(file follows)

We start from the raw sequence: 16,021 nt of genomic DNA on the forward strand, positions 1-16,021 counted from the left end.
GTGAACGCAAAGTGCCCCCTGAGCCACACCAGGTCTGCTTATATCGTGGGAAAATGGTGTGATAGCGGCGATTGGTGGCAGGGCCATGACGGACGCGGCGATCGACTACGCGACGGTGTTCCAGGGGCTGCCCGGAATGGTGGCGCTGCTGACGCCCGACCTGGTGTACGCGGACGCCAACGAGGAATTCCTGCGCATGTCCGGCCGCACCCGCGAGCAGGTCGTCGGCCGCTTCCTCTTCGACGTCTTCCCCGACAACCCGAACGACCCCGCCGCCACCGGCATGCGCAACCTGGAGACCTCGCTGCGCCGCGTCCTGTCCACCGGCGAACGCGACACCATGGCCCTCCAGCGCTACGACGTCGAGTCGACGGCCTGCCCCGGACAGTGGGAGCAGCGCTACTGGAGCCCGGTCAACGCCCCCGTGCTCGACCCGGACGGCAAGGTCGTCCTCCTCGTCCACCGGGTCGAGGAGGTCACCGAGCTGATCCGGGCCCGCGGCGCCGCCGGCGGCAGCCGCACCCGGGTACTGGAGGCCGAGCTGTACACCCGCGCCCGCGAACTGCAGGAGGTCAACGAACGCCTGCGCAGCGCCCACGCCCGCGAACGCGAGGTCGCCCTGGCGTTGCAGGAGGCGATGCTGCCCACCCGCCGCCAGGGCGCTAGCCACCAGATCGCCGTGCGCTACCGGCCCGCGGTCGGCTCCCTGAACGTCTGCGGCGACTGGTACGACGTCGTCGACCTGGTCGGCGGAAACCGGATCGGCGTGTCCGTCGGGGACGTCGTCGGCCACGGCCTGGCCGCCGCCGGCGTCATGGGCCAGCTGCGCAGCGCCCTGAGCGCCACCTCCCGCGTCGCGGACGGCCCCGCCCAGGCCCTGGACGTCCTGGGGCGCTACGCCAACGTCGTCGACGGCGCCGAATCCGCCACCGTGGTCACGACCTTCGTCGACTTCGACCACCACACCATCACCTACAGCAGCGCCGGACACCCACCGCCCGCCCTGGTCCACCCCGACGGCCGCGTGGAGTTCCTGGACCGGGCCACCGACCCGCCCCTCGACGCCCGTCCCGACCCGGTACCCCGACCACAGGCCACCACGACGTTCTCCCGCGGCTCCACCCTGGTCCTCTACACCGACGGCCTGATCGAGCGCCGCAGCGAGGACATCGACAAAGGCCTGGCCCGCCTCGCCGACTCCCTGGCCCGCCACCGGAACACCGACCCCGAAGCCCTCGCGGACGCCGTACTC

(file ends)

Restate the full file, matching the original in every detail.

We start from the raw sequence: 16,021 nt of genomic DNA on the forward strand, positions 1-16,021 counted from the left end.
GTGAACGCAAAGTGCCCCCTGAGCCACACCAGGTCTGCTTATATCGTGGGAAAATGGTGTGATAGCGGCGATTGGTGGCAGGGCCATGACGGACGCGGCGATCGACTACGCGACGGTGTTCCAGGGGCTGCCCGGAATGGTGGCGCTGCTGACGCCCGACCTGGTGTACGCGGACGCCAACGAGGAATTCCTGCGCATGTCCGGCCGCACCCGCGAGCAGGTCGTCGGCCGCTTCCTCTTCGACGTCTTCCCCGACAACCCGAACGACCCCGCCGCCACCGGCATGCGCAACCTGGAGACCTCGCTGCGCCGCGTCCTGTCCACCGGCGAACGCGACACCATGGCCCTCCAGCGCTACGACGTCGAGTCGACGGCCTGCCCCGGACAGTGGGAGCAGCGCTACTGGAGCCCGGTCAACGCCCCCGTGCTCGACCCGGACGGCAAGGTCGTCCTCCTCGTCCACCGGGTCGAGGAGGTCACCGAGCTGATCCGGGCCCGCGGCGCCGCCGGCGGCAGCCGCACCCGGGTACTGGAGGCCGAGCTGTACACCCGCGCCCGCGAACTGCAGGAGGTCAACGAACGCCTGCGCAGCGCCCACGCCCGCGAACGCGAGGTCGCCCTGGCGTTGCAGGAGGCGATGCTGCCCACCCGCCGCCAGGGCGCTAGCCACCAGATCGCCGTGCGCTACCGGCCCGCGGTCGGCTCCCTGAACGTCTGCGGCGACTGGTACGACGTCGTCGACCTGGTCGGCGGAAACCGGATCGGCGTGTCCGTCGGGGACGTCGTCGGCCACGGCCTGGCCGCCGCCGGCGTCATGGGCCAGCTGCGCAGCGCCCTGAGCGCCACCTCCCGCGTCGCGGACGGCCCCGCCCAGGCCCTGGACGTCCTGGGGCGCTACGCCAACGTCGTCGACGGCGCCGAATCCGCCACCGTGGTCACGACCTTCGTCGACTTCGACCACCACACCATCACCTACAGCAGCGCCGGACACCCACCGCCCGCCCTGGTCCACCCCGACGGCCGCGTGGAGTTCCTGGACCGGGCCACCGACCCGCCCCTCGACGCCCGTCCCGACCCGGTACCCCGACCACAGGCCACCACGACGTTCTCCCGCGGCTCCACCCTGGTCCTCTACACCGACGGCCTGATCGAGCGCCGCAGCGAGGACATCGACAAAGGCCTGGCCCGCCTCGCCGACTCCCTGGCCCGCCACCGGAACACCGACCCCGAAGCCCTCGCGGACGCCGTACTC